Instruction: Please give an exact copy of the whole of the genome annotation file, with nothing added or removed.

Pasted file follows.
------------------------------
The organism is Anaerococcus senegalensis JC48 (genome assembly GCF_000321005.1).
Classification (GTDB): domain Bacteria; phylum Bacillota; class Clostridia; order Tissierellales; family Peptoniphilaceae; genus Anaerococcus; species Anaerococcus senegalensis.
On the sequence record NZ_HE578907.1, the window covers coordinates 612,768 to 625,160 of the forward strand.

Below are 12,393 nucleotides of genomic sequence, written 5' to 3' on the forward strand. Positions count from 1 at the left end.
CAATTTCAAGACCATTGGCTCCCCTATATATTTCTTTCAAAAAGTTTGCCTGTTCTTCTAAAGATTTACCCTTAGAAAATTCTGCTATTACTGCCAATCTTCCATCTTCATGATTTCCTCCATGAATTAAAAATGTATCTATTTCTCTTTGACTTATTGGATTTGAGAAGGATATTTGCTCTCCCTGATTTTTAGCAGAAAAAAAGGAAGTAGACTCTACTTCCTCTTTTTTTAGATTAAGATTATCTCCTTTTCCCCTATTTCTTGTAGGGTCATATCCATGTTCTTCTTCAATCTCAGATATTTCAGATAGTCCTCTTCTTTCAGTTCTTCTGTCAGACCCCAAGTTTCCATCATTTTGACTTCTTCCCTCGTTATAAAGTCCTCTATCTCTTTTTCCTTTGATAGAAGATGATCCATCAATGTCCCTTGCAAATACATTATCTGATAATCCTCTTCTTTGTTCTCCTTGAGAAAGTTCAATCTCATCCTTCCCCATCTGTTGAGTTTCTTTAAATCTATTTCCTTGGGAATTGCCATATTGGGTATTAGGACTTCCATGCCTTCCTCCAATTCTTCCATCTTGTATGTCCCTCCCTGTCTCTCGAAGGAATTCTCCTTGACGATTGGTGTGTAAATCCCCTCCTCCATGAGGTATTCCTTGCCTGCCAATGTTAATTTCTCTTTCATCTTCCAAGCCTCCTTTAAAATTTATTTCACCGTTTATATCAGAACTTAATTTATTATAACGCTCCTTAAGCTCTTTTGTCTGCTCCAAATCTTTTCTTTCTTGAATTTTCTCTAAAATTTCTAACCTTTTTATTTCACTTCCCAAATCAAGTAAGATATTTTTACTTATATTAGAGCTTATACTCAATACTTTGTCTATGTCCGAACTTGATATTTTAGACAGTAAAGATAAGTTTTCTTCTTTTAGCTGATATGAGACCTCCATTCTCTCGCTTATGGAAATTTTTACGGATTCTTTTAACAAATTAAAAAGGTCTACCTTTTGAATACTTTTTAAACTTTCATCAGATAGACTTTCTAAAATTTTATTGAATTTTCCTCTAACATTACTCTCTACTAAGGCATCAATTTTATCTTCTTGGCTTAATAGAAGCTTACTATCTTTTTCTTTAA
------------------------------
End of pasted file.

The organism is Anaerococcus senegalensis JC48 (genome assembly GCF_000321005.1).
Classification (GTDB): domain Bacteria; phylum Bacillota; class Clostridia; order Tissierellales; family Peptoniphilaceae; genus Anaerococcus; species Anaerococcus senegalensis.
On the sequence record NZ_HE578907.1, the window covers coordinates 612,768 to 625,160 of the forward strand.

Below are 12,393 nucleotides of genomic sequence, written 5' to 3' on the forward strand. Positions count from 1 at the left end.
CAATTTCAAGACCATTGGCTCCCCTATATATTTCTTTCAAAAAGTTTGCCTGTTCTTCTAAAGATTTACCCTTAGAAAATTCTGCTATTACTGCCAATCTTCCATCTTCATGATTTCCTCCATGAATTAAAAATGTATCTATTTCTCTTTGACTTATTGGATTTGAGAAGGATATTTGCTCTCCCTGATTTTTAGCAGAAAAAAAGGAAGTAGACTCTACTTCCTCTTTTTTTAGATTAAGATTATCTCCTTTTCCCCTATTTCTTGTAGGGTCATATCCATGTTCTTCTTCAATCTCAGATATTTCAGATAGTCCTCTTCTTTCAGTTCTTCTGTCAGACCCCAAGTTTCCATCATTTTGACTTCTTCCCTCGTTATAAAGTCCTCTATCTCTTTTTCCTTTGATAGAAGATGATCCATCAATGTCCCTTGCAAATACATTATCTGATAATCCTCTTCTTTGTTCTCCTTGAGAAAGTTCAATCTCATCCTTCCCCATCTGTTGAGTTTCTTTAAATCTATTTCCTTGGGAATTGCCATATTGGGTATTAGGACTTCCATGCCTTCCTCCAATTCTTCCATCTTGTATGTCCCTCCCTGTCTCTCGAAGGAATTCTCCTTGACGATTGGTGTGTAAATCCCCTCCTCCATGAGGTATTCCTTGCCTGCCAATGTTAATTTCTCTTTCATCTTCCAAGCCTCCTTTAAAATTTATTTCACCGTTTATATCAGAACTTAATTTATTATAACGCTCCTTAAGCTCTTTTGTCTGCTCCAAATCTTTTCTTTCTTGAATTTTCTCTAAAATTTCTAACCTTTTTATTTCACTTCCCAAATCAAGTAAGATATTTTTACTTATATTAGAGCTTATACTCAATACTTTGTCTATGTCCGAACTTGATATTTTAGACAGTAAAGATAAGTTTTCTTCTTTTAGCTGATATGAGACCTCCATTCTCTCGCTTATGGAAATTTTTACGGATTCTTTTAACAAATTAAAAAGGTCTACCTTTTGAATACTTTTTAAACTTTCATCAGATAGACTTTCTAAAATTTTATTGAATTTTCCTCTAACATTACTCTCTACTAAGGCATCAATTTTATCTTCTTGGCTTAATAGAAGCTTACTATCTTTTTCTTTAA